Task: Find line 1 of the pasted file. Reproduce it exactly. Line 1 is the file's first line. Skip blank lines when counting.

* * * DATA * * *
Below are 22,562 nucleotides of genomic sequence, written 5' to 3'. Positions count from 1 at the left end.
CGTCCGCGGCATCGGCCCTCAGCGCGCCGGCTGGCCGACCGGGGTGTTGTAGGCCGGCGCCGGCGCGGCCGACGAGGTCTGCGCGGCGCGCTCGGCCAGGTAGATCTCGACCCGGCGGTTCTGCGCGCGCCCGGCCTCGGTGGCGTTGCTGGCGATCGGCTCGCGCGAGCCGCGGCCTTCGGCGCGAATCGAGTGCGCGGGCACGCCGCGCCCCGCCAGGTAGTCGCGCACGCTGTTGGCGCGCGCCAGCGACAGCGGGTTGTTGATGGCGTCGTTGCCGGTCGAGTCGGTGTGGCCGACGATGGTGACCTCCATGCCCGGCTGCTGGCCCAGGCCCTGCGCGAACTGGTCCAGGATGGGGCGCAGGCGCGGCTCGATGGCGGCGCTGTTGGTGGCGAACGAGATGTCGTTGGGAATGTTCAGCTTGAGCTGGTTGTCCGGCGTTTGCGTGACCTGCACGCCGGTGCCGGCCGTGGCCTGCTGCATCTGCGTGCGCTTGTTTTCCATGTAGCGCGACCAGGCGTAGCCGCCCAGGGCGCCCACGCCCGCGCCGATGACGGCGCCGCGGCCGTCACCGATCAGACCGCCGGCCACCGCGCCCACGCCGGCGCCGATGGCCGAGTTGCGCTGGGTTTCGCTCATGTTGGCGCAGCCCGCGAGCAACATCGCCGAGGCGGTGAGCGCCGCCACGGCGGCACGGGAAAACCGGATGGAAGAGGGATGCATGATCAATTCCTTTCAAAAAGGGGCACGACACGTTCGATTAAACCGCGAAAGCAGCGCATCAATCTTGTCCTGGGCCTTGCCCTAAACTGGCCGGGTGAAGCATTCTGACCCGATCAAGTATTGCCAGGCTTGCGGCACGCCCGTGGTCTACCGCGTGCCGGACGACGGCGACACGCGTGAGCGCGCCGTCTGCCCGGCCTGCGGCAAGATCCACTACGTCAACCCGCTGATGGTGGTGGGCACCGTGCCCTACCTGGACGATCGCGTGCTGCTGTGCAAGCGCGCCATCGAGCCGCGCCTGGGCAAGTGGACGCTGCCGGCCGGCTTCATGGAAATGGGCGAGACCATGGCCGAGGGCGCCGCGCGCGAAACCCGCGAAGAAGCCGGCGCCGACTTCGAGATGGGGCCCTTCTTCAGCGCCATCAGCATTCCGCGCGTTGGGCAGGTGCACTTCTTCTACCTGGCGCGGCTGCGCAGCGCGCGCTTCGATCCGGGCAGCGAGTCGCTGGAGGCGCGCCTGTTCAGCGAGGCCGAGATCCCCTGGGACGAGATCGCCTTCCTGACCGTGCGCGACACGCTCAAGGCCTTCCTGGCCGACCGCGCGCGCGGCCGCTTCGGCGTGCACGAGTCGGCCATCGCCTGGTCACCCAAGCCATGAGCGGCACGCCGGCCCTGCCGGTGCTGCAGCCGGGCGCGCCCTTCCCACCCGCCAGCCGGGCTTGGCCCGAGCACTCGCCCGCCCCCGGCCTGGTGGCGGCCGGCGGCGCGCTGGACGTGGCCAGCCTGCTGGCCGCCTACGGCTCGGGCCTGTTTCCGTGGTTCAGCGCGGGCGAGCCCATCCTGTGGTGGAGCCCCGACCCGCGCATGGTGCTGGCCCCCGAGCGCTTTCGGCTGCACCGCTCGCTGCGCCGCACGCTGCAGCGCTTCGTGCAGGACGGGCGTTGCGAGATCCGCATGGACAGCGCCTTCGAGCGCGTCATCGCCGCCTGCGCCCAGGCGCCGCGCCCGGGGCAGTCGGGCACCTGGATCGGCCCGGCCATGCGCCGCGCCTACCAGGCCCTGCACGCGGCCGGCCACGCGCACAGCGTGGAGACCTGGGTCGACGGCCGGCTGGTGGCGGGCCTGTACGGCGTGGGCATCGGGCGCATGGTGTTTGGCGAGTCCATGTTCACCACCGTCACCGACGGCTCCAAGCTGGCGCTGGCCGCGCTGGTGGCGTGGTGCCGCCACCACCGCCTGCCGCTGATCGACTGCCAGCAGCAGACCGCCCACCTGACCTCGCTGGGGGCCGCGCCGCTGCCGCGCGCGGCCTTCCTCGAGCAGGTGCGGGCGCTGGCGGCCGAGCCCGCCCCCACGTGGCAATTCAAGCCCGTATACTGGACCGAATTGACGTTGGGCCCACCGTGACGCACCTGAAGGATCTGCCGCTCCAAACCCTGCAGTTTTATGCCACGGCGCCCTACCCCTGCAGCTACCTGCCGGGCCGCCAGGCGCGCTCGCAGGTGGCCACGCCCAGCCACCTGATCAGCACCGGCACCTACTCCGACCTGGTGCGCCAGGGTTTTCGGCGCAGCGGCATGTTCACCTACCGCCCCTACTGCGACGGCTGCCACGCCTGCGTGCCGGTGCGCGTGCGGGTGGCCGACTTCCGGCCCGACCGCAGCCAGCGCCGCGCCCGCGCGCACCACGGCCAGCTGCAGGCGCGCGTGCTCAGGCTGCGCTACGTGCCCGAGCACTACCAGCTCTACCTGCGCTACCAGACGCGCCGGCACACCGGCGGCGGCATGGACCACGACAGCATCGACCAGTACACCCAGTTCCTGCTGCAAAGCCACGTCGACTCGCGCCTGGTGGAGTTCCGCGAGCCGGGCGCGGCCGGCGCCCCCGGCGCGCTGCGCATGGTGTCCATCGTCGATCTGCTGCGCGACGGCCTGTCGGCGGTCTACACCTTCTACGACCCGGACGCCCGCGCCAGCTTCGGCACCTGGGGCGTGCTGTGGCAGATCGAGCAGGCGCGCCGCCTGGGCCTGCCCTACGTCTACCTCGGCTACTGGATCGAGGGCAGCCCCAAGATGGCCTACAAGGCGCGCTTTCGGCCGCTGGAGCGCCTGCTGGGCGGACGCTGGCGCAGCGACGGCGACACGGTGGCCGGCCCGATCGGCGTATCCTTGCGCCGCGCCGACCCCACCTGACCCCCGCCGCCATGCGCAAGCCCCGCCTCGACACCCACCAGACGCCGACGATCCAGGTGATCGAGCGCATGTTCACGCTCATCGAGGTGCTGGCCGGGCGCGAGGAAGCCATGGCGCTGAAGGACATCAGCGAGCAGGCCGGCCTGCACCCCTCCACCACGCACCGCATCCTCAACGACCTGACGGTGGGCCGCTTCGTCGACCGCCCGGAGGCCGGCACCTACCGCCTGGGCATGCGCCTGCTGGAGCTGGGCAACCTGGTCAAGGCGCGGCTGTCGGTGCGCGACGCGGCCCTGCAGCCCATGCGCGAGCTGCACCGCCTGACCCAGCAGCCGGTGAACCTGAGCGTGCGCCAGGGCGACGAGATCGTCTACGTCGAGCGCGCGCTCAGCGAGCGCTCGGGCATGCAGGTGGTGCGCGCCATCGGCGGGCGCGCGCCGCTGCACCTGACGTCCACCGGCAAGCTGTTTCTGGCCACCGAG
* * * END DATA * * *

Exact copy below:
Below are 22,562 nucleotides of genomic sequence, written 5' to 3'. Positions count from 1 at the left end.